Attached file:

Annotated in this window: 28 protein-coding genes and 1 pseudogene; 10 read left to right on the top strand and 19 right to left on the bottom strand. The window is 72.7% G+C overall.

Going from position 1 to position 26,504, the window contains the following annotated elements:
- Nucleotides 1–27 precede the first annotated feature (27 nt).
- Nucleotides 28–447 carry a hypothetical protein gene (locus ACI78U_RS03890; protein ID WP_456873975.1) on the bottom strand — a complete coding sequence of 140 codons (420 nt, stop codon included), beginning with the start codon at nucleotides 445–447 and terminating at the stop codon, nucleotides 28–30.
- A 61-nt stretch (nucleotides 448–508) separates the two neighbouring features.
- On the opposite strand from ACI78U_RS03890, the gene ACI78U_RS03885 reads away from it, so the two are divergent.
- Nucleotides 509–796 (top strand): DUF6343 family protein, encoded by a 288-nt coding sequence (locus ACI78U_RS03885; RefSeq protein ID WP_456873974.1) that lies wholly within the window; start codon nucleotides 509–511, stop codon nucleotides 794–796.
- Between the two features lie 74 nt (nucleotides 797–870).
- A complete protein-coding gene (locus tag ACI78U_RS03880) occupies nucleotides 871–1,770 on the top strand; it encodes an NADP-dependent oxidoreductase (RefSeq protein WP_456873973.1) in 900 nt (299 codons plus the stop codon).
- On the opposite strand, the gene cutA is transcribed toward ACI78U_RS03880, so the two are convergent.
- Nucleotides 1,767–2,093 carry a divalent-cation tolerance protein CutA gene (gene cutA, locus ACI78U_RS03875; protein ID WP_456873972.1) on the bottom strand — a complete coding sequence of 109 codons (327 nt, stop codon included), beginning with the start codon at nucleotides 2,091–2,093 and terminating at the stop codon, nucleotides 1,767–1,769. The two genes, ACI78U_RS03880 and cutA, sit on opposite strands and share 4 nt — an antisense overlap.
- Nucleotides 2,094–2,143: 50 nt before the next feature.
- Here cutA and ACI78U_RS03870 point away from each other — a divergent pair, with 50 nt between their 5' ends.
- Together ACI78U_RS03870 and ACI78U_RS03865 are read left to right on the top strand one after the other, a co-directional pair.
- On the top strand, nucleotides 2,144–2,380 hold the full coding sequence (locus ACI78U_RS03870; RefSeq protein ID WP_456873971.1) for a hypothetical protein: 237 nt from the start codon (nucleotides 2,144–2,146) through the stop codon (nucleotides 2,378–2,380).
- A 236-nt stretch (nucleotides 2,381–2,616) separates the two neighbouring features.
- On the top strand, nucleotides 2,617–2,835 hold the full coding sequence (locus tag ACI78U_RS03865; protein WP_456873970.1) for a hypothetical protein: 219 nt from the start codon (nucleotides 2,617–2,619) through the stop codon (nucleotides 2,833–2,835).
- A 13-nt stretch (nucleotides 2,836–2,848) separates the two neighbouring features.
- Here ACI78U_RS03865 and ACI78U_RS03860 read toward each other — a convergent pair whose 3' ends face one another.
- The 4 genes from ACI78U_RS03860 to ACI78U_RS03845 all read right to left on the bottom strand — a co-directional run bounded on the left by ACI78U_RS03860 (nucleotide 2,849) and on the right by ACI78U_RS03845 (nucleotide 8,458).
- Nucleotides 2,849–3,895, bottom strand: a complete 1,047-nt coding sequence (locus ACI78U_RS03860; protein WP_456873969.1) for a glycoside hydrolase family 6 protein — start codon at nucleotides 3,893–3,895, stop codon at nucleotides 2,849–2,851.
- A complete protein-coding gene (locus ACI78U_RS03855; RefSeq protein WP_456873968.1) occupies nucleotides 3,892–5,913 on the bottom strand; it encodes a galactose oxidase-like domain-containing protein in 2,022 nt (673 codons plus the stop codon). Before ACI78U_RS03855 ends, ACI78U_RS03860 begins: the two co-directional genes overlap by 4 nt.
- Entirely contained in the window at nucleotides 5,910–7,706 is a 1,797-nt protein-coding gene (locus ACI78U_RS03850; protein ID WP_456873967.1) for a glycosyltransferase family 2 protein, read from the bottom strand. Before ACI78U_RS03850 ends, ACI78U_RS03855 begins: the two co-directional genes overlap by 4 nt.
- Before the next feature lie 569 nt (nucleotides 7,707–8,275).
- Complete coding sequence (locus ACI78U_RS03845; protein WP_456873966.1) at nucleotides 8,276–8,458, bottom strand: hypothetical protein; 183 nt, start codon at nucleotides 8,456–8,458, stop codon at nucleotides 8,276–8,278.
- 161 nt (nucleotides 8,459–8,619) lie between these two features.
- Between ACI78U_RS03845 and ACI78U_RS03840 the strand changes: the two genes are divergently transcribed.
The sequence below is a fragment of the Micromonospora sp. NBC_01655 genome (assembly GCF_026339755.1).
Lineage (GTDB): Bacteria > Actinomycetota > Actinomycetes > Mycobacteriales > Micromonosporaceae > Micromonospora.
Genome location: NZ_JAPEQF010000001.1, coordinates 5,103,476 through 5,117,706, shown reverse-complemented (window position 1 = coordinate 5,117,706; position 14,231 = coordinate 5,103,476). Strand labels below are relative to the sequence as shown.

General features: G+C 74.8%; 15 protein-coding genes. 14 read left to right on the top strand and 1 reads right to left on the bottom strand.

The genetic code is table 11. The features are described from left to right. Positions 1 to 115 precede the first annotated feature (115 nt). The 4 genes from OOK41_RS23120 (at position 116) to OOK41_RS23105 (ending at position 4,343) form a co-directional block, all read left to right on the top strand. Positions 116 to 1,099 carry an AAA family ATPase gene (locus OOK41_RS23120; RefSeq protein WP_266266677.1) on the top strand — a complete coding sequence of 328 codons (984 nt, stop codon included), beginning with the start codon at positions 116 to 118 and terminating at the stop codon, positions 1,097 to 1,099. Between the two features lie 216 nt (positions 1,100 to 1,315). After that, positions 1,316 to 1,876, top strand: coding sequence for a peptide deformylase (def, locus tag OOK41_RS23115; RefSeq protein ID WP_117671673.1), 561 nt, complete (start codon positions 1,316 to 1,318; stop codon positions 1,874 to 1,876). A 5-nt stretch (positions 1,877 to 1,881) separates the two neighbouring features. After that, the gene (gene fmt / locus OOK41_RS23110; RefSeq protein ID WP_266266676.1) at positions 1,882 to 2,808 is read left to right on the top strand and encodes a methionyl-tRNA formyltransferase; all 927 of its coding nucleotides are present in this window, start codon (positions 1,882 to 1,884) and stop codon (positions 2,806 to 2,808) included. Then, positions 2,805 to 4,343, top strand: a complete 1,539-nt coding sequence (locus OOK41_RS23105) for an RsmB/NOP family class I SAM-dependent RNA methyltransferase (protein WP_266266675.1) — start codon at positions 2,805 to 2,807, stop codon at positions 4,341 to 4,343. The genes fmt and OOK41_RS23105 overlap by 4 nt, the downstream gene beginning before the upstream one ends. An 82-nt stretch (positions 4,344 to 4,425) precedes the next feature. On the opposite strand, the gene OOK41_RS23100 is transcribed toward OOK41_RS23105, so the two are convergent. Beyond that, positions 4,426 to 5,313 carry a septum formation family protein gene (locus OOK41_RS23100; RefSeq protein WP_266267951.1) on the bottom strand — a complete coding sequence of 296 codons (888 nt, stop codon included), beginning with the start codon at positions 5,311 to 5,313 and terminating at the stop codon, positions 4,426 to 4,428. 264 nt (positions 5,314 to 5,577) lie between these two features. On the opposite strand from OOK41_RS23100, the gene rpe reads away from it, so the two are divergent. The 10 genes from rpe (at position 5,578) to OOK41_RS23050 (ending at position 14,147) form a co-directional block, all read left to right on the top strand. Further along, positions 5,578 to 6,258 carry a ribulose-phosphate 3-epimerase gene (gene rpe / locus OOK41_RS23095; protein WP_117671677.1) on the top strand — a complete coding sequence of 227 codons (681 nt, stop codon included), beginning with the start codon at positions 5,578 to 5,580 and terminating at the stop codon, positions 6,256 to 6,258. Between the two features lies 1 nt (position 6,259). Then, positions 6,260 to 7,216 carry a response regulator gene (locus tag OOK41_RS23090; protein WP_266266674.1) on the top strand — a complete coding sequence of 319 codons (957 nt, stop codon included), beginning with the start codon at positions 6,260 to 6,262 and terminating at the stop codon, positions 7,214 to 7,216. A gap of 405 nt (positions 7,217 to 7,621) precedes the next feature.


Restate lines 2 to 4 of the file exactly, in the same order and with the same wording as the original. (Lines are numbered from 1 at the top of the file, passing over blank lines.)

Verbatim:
Going from position 1 to position 26,504, the window contains the following annotated elements:
- Nucleotides 1–27 precede the first annotated feature (27 nt).
- Nucleotides 28–447 carry a hypothetical protein gene (locus ACI78U_RS03890; protein ID WP_456873975.1) on the bottom strand — a complete coding sequence of 140 codons (420 nt, stop codon included), beginning with the start codon at nucleotides 445–447 and terminating at the stop codon, nucleotides 28–30.